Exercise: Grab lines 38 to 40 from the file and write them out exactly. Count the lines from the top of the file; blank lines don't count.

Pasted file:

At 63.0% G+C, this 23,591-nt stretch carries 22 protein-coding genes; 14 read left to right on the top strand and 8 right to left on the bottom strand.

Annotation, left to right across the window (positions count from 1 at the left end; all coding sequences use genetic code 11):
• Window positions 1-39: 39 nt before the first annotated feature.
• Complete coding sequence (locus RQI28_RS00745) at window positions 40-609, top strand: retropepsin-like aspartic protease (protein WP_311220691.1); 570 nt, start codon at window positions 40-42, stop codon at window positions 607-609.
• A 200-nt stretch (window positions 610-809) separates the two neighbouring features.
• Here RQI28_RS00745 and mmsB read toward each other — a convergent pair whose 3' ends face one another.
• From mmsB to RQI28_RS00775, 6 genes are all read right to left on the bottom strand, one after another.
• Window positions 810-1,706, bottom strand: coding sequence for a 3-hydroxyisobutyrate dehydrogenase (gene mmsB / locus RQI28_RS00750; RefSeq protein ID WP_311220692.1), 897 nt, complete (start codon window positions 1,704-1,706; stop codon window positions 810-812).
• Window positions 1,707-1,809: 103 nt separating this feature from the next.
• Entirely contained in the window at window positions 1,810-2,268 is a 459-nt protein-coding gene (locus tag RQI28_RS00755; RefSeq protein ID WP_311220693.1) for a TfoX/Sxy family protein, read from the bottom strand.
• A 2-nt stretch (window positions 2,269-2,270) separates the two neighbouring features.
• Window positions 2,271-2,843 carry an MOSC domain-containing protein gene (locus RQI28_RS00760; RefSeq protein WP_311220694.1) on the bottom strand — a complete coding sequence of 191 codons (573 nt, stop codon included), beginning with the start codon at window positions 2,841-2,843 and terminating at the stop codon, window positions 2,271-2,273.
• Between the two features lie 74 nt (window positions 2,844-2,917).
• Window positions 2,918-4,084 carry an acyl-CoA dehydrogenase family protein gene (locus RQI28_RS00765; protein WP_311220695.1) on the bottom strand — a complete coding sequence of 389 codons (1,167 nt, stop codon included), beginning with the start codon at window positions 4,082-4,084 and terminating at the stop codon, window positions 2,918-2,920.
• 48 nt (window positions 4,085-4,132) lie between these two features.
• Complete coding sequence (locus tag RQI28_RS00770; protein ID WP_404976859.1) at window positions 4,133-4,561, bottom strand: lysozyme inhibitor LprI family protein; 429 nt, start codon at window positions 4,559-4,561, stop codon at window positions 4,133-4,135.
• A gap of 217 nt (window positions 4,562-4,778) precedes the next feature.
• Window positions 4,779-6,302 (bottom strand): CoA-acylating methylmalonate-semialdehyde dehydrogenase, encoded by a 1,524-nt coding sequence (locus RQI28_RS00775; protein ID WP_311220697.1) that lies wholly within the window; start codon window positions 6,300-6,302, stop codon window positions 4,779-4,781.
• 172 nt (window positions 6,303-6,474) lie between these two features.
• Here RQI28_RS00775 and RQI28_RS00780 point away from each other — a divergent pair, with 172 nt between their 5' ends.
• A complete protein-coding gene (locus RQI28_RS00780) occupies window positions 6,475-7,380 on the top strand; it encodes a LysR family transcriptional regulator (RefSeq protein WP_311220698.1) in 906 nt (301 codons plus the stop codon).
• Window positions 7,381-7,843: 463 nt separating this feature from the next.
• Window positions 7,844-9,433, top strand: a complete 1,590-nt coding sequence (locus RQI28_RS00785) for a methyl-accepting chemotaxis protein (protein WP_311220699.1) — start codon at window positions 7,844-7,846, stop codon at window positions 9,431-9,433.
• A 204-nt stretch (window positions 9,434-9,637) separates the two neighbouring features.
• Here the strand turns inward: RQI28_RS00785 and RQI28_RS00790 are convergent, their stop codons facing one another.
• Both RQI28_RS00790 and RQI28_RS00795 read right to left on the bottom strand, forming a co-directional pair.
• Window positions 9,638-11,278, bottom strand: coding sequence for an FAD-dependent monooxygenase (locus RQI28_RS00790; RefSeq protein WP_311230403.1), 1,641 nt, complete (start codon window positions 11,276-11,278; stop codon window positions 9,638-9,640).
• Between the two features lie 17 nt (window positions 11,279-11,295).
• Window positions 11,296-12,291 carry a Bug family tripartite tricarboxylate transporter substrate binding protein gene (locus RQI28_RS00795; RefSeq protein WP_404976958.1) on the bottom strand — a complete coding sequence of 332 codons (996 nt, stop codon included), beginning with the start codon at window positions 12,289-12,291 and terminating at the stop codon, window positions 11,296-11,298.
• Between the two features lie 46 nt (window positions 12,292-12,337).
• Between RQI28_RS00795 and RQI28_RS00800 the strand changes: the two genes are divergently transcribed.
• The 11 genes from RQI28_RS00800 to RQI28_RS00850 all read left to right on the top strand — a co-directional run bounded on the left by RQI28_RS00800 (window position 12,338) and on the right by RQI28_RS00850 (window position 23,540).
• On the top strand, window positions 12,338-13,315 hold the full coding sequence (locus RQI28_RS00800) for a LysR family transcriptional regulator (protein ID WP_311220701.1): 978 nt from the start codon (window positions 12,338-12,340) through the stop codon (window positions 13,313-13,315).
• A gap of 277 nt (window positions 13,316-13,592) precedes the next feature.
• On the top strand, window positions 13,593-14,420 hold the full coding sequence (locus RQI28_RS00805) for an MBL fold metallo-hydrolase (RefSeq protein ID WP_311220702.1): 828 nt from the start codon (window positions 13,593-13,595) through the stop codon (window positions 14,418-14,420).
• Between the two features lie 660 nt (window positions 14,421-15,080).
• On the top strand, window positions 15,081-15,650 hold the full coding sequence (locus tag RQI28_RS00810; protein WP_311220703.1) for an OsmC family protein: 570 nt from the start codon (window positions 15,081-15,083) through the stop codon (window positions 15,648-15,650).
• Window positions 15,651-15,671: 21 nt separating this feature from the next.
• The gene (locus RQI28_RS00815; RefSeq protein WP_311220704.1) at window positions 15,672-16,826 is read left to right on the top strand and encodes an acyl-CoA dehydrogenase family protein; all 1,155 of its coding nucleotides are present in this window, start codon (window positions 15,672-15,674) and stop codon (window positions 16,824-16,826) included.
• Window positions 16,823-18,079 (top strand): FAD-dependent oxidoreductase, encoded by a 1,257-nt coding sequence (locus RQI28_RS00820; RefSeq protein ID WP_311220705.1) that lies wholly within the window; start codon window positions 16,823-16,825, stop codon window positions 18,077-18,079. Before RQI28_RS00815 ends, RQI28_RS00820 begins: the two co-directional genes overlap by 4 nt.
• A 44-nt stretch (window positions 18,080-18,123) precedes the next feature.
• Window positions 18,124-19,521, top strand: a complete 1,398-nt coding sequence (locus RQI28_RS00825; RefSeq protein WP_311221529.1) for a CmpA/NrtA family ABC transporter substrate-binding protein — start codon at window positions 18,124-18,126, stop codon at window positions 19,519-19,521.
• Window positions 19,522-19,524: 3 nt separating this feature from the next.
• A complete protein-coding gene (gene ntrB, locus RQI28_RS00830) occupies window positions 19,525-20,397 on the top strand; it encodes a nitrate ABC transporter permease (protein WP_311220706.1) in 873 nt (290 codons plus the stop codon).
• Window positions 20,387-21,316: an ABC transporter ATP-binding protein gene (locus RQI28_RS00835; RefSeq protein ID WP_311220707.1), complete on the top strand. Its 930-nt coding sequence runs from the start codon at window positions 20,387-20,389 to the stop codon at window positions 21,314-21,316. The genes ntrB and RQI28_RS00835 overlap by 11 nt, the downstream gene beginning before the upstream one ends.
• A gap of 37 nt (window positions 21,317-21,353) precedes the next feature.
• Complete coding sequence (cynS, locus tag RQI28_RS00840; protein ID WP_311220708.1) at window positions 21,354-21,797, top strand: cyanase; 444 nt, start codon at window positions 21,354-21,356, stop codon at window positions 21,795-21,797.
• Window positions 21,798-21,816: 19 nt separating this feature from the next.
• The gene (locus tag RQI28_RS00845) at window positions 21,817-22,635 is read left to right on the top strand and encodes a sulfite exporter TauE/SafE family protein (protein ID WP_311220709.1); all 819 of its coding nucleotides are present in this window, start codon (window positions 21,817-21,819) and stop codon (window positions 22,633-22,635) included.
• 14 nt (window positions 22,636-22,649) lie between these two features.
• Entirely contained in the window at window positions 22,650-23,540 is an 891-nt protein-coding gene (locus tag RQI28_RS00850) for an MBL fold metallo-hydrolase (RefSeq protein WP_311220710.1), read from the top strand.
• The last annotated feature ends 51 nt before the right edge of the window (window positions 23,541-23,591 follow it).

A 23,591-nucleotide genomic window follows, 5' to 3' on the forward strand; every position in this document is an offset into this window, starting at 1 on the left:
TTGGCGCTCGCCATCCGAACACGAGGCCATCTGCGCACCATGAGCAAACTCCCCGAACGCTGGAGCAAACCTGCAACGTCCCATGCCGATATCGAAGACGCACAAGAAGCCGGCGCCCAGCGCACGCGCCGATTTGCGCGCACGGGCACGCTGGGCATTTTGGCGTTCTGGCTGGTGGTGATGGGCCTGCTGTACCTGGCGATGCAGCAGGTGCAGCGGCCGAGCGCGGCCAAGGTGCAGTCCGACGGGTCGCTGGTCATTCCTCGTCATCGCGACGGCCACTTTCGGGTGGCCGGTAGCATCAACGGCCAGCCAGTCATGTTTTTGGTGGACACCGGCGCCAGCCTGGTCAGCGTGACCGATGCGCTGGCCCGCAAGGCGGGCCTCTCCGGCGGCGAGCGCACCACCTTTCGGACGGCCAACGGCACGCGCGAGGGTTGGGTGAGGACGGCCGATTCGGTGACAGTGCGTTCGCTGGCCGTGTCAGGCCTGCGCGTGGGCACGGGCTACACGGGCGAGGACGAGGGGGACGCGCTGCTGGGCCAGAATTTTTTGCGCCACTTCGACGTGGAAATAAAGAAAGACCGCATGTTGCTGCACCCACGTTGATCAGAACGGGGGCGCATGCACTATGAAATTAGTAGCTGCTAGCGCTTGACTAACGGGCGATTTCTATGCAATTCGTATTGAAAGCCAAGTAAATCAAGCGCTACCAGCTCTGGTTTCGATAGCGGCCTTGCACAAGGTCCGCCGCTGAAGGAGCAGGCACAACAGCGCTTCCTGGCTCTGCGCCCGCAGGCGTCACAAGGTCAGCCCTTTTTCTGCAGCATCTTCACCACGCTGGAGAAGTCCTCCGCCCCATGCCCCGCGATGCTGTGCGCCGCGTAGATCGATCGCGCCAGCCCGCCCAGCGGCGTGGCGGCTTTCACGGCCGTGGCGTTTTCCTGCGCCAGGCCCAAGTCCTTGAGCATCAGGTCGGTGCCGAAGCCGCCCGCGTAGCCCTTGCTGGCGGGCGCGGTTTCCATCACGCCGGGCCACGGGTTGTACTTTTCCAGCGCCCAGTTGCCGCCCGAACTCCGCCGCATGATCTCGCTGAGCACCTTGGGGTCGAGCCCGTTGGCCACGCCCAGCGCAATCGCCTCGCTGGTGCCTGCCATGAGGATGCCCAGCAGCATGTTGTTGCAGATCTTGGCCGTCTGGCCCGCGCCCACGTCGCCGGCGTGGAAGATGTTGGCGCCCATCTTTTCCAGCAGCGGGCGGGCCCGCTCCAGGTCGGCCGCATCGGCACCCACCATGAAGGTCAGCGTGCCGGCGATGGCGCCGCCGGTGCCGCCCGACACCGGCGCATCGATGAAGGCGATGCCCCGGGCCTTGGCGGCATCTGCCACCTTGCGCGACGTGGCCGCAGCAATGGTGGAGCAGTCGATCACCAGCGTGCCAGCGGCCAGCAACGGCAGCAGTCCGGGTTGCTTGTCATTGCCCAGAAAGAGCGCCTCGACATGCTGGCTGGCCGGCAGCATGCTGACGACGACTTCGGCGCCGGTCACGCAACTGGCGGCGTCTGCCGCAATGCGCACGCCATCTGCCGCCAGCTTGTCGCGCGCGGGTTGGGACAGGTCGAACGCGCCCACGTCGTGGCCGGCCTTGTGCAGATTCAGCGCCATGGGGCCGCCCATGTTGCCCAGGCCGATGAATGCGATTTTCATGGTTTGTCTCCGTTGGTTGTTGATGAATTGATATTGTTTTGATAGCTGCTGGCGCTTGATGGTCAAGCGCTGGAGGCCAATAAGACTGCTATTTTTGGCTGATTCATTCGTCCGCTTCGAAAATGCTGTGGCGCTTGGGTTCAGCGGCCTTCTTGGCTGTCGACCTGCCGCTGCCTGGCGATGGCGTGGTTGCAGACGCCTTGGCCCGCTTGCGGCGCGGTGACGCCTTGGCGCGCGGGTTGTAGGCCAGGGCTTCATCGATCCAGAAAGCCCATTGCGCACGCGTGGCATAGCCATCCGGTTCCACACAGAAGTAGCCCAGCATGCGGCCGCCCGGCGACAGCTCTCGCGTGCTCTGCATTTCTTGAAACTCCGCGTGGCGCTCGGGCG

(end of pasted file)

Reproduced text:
• Window positions 15,651-15,671: 21 nt separating this feature from the next.
• The gene (locus RQI28_RS00815; RefSeq protein WP_311220704.1) at window positions 15,672-16,826 is read left to right on the top strand and encodes an acyl-CoA dehydrogenase family protein; all 1,155 of its coding nucleotides are present in this window, start codon (window positions 15,672-15,674) and stop codon (window positions 16,824-16,826) included.
• Window positions 16,823-18,079 (top strand): FAD-dependent oxidoreductase, encoded by a 1,257-nt coding sequence (locus RQI28_RS00820; RefSeq protein ID WP_311220705.1) that lies wholly within the window; start codon window positions 16,823-16,825, stop codon window positions 18,077-18,079. Before RQI28_RS00815 ends, RQI28_RS00820 begins: the two co-directional genes overlap by 4 nt.